Connective tissue is any type of biological tissue with an extensive extracellular matrix. There are several basic types:
Bone contains specialized cells called osteocytes embedded in a mineralized extracellular matrix, and functions for general support.
Fibrous connective tissue forms ligaments and tendons.
Loose connective tissue holds organs and epithelia in place, and has a variety of proteinaceous fibers, including collagen and elastin. Loose connective tissue includes the fascia and myofasica.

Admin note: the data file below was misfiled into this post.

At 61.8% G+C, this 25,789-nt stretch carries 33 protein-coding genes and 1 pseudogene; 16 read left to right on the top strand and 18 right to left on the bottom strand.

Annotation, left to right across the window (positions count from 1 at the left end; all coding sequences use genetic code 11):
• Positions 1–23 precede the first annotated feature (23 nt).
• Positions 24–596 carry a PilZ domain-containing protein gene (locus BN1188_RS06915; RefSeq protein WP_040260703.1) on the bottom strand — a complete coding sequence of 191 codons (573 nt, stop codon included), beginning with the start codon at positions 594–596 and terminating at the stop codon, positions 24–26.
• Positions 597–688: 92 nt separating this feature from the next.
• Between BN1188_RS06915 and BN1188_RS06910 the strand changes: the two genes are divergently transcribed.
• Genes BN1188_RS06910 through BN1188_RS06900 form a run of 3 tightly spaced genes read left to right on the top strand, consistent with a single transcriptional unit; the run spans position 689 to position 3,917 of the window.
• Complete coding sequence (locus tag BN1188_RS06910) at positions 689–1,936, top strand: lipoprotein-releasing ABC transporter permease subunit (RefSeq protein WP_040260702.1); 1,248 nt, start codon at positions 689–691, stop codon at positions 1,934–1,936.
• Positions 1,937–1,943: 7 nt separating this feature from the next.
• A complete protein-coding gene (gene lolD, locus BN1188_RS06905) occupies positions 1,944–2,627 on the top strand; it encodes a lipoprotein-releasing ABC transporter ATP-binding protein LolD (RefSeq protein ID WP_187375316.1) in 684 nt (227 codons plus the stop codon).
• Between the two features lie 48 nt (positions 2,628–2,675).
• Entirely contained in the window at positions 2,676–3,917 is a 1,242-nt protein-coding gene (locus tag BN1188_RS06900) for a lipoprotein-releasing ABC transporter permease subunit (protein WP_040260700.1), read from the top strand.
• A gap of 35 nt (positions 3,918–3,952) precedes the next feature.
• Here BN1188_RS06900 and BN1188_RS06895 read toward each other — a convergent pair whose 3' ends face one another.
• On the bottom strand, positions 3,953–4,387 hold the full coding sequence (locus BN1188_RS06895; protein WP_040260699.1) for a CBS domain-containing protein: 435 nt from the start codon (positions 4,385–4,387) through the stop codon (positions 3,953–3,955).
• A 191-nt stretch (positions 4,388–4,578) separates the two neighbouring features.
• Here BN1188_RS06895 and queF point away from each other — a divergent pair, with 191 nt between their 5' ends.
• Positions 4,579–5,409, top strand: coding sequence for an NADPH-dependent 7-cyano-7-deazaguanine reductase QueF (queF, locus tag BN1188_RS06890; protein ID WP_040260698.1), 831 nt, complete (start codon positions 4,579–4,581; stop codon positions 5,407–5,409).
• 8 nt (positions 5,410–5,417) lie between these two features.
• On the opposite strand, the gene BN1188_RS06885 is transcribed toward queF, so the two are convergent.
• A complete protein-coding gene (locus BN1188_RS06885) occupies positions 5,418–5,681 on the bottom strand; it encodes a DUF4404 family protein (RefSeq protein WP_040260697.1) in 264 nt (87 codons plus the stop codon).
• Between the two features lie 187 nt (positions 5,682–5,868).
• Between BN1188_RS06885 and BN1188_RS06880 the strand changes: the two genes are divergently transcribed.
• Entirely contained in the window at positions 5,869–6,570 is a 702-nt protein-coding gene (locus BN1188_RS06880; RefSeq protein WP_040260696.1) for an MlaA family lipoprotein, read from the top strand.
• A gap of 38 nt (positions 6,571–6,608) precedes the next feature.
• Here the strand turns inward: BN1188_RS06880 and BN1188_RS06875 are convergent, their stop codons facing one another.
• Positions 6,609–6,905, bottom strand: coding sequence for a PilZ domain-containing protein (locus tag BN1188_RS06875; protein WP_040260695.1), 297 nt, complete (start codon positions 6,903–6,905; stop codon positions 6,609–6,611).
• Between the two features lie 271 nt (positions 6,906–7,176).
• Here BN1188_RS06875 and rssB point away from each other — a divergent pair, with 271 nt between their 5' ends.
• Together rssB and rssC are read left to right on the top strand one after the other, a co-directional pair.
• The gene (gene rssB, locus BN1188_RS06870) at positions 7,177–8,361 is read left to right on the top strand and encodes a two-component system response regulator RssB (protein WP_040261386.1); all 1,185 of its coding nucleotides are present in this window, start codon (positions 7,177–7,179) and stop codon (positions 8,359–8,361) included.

Cartilage is found primarily in joints, where it provides cushioning. The extracellular matrix of cartilage is composed primarily of chondroitin sulfate.
The extracellular matrix of blood is the blood plasma, which transports dissolved nutrients, hormones, and carbon dioxide in the form of bicarbonate. The main cellular component is red blood cells.
Adipose tissue contains adipocytes, used for cushioning, insulation, and energy storage.
Tags: extracellular matrix, Connective tissue, Tissue Engineering
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